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VQSR in non-human

Hi Team,

I have been running an exome/RNAseq analysis and wanted to clarify a few things.

1: I have 16 exomes, 8 from two conditions. I have individually HaplotypeCaller'd them (using -L with exome BED) so have a GVCF for each. I then 'joint genotyped' GVCFs for all, cond1 and cond2 samples. I believe this to be the new way of doing things, correct (?). I made a training set from my all.GVCF by running LD-pruning in Plink (indep-pairwise with r-squared 0.25). The idea was to remove variants in LD which is a known issue in cow which I work on. I know you do not support Plink, this is just for completeness. I take the resulting ~20,000 variants and use them as my training set for VQSR on cond1 and cond2.GVCFs, prior of Q12. I also use the available dbSNP flat file (~2.9m SNPs) as 'known', prior of Q6. Is this a correct approach? FWIW I use MDS-plots to determine if the LD-pruned SNPs can reassemble my pedigree and they do a great job of that. Anecdotal but I like it!

2: Following VQSR on my cond1, cond2.GVCF I got the attached tranche, r_script plots. I am happy enough, I know I don't have any FP as I have so many 'known' in my dbSNP file.The 99% gives ~6000 SNPs to investigate, and Ti/Tv seems high enough. R_script are a bit messy but cluster around 0 on MQRankSum /ReadPosRankSum which I have taken as a good sign from reading threads here.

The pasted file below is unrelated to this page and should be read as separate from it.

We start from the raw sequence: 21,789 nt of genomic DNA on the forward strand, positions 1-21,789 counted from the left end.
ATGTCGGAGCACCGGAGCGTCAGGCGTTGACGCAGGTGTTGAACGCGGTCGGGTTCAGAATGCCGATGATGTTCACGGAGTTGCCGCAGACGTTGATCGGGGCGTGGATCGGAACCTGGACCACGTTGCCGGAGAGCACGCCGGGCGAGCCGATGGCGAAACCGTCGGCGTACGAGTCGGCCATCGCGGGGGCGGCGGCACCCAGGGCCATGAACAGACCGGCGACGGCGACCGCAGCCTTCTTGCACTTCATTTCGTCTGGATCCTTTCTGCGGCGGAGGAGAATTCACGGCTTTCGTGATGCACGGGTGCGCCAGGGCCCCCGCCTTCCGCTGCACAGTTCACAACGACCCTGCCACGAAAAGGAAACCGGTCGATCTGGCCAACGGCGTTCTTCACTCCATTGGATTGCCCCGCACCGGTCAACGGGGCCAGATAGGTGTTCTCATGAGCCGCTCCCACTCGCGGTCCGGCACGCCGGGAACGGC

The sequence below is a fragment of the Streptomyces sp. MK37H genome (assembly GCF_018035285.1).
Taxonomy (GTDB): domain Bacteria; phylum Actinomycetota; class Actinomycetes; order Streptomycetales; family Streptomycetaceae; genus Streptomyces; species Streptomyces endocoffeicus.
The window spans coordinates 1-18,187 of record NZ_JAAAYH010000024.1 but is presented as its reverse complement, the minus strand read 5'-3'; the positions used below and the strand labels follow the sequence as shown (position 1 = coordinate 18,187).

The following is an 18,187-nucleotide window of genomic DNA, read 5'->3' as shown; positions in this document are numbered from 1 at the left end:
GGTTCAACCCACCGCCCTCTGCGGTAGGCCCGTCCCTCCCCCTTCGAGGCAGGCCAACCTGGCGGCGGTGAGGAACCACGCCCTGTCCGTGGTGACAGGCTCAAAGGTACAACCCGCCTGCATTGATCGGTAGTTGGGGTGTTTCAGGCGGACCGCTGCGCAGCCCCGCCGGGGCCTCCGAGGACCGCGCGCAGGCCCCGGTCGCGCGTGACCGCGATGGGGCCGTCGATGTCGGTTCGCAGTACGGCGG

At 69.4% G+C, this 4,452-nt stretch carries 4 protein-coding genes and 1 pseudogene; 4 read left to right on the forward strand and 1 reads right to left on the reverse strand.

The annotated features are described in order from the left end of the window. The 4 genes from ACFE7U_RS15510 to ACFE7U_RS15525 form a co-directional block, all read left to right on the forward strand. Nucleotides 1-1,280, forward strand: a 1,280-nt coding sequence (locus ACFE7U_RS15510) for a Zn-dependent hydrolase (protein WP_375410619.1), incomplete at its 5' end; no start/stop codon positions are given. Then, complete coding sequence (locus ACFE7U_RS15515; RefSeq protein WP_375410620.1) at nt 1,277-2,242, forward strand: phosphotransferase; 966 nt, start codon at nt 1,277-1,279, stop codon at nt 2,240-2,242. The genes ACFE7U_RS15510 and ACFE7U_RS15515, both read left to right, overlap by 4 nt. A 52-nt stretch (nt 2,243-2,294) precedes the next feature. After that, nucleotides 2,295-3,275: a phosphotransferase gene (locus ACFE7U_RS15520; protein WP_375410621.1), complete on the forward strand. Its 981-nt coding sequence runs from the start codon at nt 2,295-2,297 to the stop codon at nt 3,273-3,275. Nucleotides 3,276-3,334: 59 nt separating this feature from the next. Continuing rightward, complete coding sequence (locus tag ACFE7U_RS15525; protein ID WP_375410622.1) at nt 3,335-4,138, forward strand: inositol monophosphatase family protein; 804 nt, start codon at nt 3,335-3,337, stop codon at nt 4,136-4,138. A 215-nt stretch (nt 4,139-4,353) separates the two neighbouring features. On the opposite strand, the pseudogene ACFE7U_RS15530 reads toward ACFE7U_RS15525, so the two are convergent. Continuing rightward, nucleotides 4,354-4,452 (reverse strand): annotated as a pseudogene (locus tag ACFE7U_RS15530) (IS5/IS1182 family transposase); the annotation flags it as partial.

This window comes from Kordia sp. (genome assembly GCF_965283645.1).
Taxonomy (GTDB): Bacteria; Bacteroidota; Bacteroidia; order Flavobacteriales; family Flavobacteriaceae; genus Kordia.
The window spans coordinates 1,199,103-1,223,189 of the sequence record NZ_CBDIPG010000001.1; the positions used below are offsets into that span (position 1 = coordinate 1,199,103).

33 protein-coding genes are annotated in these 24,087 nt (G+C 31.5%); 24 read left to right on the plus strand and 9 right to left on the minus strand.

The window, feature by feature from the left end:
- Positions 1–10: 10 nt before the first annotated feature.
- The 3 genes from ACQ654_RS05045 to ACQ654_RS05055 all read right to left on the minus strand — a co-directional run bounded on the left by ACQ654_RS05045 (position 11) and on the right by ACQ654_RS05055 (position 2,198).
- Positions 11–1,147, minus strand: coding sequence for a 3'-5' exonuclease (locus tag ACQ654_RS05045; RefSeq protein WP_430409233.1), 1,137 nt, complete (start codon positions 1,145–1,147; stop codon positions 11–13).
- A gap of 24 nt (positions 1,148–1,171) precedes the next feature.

3: When running ApplyRecalibrator I use TS 99; TS is a bit of an enigma in my set, seeing as I made my own training set I have no idea if they are real. Any ideas on how one might validate this without further genotype data (hard to get hold of...). My annotations have turned up some interesting stuff, so I am happy with the analysis. Would you say it is on the right track?

4: I mentioned RNAseq, so I have a same animals as exome is from. Can I use my training set on this data too? As it is time-point data with same animals, would you break them into 'replicates'? Is 16 samples too small of a set? I know there is not a lot of consensus but being able to compare to exome should help get 'better' SNPs in RNAseq, righhhttt??

Thanks for all your help and the continual updating of the package,



Best Answer


  • Geraldine_VdAuweraGeraldine_VdAuwera Cambridge, MAMember, Administrator, Broadie admin

    Hi @bruce01,

    Wow, you're really using all the cutting edge stuff, that's cool.